Sadly enough, NEC’s share price rose 2.6% on the news that it is going to shutter its mobile phone unit. It’s a tragic epitaph for what was once a genuinely exciting brand. It’s also a sad reminder of the profound failure of Japan’s technology industry. The global smartphone market is currently shaken by a cluster of vital, hungry challenger vendors of China and India, including Huawei, ZTE, Micromax, Karbonn and Spice. Japanese mobile phone powerhouses like Sharp, Toshiba, Matsushita and NEC have been left in the dust. Only Sony still soldiers on, grimly and joylessly. More →
NTT DoCoMo, Samsung, Fujitsu, Fujitsu Semiconductor, NEC and Panasonic announced plans on Tuesday to establish a joint venture in which the firms hope to work together to create LTE and LTE Advanced products. The fabless JV will specifically focus on the development of “feature-rich, small-size, low-power-consumption semiconductor products equipped with modem functionality” for LTE and LTE Advanced networks. Products developed by the companies will be sold globally. NTT DoCoMo will invest $5.8 million in the joint venture but it is unclear how much of an ownership stake it will have, or how much the other five companies plan to invest. They hope to have the partnership fully established by March of next year. NTT DoCoMo’s press release follows after the break. More →
NTT DoCoMo, Fujitsu, NEC and Panasonic are discussing a joint venture with Samsung that could be created as early as next year, Reuters reported recently. The companies will develop new smartphone baseband chips in an attempt to compete directly with Qualcomm, which currently has an 80% grip on the baseband chip industry. NTT DoCoMo will be the majority owner in the Japan-based joint venture and the total investment is expected to be about $390 million. The joint venture will help each firm cut down procurement costs. Samsung has considered using the new chips in its future family of GALAXY-branded handsets, but the group will also sell the new chips to other smartphone manufacturers. NTT DoCoMo, Fujitsu, NEC, Panasonic and Samsung have not yet announced formal plans for the venture. More →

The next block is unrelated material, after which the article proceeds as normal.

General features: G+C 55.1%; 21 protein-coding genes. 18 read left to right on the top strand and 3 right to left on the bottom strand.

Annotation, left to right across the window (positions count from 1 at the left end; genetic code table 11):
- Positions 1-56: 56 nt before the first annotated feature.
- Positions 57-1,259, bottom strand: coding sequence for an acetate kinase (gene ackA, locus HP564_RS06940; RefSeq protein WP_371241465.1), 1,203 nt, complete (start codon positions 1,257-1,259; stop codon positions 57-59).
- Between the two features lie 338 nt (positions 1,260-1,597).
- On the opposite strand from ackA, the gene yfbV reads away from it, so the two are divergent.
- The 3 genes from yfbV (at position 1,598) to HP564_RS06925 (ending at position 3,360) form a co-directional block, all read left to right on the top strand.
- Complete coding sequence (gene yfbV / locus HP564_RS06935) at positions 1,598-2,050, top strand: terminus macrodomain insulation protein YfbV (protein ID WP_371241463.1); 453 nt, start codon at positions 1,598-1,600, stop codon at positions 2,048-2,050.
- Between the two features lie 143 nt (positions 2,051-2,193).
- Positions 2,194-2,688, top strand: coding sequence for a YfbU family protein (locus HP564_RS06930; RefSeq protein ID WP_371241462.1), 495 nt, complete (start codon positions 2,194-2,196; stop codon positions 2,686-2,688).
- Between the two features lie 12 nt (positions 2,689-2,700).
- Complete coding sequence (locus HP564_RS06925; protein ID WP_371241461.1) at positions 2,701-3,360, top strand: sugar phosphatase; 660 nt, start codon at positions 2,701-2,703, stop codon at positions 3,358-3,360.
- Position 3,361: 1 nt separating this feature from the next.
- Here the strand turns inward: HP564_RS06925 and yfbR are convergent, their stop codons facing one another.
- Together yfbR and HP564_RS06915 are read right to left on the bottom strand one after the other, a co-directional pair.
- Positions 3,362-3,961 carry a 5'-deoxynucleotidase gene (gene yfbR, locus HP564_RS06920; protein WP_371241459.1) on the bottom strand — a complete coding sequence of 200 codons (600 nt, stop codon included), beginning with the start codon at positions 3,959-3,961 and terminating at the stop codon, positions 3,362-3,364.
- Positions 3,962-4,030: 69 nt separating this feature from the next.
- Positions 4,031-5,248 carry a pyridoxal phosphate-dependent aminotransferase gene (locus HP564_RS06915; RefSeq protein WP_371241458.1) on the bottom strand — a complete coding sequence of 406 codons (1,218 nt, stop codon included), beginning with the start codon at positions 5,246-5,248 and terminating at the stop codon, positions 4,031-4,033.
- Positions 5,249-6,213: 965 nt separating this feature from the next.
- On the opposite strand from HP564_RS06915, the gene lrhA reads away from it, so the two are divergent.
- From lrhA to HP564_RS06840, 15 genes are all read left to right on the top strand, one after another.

In a world where BlackBerry, Android, iPhone, Symbian, Windows Mobile and webOS dominate the mobile OS space, it’s been tough for LiMo to get a little love. Sure Android and webOS are Linux-based, but it’s just not the same. In an interesting move, Panasonic and NEC have chosen to go with LiMo — unveiling nine new devices that will feature the open-source operating system. Japanese mobile carrier KDDI and touchscreen company Immersion Corp are teaming up for the project but LiMo is hoping to the move grabs the attention of larger manufacturers such as Nokia, Samsung and LG. Good luck with that. With less costs involved in running open source systems it could be more enticing for manufacturers to look to LiMo in the future. The mobile OS space is already pretty cluttered however, so don’t expect LiMo to start popping up on anything relevant from amongst the big boys any time soon.
On Monday, April 20, Panasonic and NEC are expected to unveil nine devices that run on the Linux-powered LiMo operating system. While not much is known about the soon-to-be-announced devices at this time, proponents of open source operating systems will apparently have plenty of cause for celebration in 2009. Current members of the LiMo Foundation include Motorola, NEC, Panasonic, LG and Samsung, though the latter two have yet to unveil a single LiMo device to date. Still, the foundation does have an all-star line-up of carriers backing it up as NTT DoCoMo, Orange, SK Telecom, Telefonica, Verizon Wireless and Vodafone have all announced they will be carrying LiMo devices at some point this year. While there might not be too much to account for at the moment, the LiMo picture is apparently about to get a whole lot clearer.